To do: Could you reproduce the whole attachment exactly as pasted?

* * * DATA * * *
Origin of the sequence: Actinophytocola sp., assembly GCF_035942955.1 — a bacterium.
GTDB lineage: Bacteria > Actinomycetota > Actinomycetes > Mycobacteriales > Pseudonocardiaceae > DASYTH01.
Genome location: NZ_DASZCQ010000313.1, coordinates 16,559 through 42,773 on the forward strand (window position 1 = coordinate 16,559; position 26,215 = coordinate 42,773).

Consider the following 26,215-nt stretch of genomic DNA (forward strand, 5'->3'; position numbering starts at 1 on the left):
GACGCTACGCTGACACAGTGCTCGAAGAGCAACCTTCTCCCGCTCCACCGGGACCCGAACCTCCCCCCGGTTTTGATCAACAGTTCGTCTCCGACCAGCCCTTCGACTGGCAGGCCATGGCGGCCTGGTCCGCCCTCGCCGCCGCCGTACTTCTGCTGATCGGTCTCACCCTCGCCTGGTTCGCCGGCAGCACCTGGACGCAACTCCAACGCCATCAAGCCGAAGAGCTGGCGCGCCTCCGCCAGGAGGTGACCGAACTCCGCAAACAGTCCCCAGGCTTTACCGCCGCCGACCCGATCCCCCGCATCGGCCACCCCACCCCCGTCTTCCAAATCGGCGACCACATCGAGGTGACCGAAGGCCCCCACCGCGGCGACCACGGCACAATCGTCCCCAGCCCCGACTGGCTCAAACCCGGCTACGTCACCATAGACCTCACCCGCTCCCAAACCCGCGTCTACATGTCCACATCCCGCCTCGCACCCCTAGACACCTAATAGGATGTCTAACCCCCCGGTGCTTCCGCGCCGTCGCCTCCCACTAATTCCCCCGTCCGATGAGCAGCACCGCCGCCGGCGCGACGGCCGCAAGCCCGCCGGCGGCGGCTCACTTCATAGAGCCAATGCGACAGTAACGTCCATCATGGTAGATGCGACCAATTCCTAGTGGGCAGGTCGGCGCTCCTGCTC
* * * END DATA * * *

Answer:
Origin of the sequence: Actinophytocola sp., assembly GCF_035942955.1 — a bacterium.
GTDB lineage: Bacteria > Actinomycetota > Actinomycetes > Mycobacteriales > Pseudonocardiaceae > DASYTH01.
Genome location: NZ_DASZCQ010000313.1, coordinates 16,559 through 42,773 on the forward strand (window position 1 = coordinate 16,559; position 26,215 = coordinate 42,773).

Consider the following 26,215-nt stretch of genomic DNA (forward strand, 5'->3'; position numbering starts at 1 on the left):
GACGCTACGCTGACACAGTGCTCGAAGAGCAACCTTCTCCCGCTCCACCGGGACCCGAACCTCCCCCCGGTTTTGATCAACAGTTCGTCTCCGACCAGCCCTTCGACTGGCAGGCCATGGCGGCCTGGTCCGCCCTCGCCGCCGCCGTACTTCTGCTGATCGGTCTCACCCTCGCCTGGTTCGCCGGCAGCACCTGGACGCAACTCCAACGCCATCAAGCCGAAGAGCTGGCGCGCCTCCGCCAGGAGGTGACCGAACTCCGCAAACAGTCCCCAGGCTTTACCGCCGCCGACCCGATCCCCCGCATCGGCCACCCCACCCCCGTCTTCCAAATCGGCGACCACATCGAGGTGACCGAAGGCCCCCACCGCGGCGACCACGGCACAATCGTCCCCAGCCCCGACTGGCTCAAACCCGGCTACGTCACCATAGACCTCACCCGCTCCCAAACCCGCGTCTACATGTCCACATCCCGCCTCGCACCCCTAGACACCTAATAGGATGTCTAACCCCCCGGTGCTTCCGCGCCGTCGCCTCCCACTAATTCCCCCGTCCGATGAGCAGCACCGCCGCCGGCGCGACGGCCGCAAGCCCGCCGGCGGCGGCTCACTTCATAGAGCCAATGCGACAGTAACGTCCATCATGGTAGATGCGACCAATTCCTAGTGGGCAGGTCGGCGCTCCTGCTC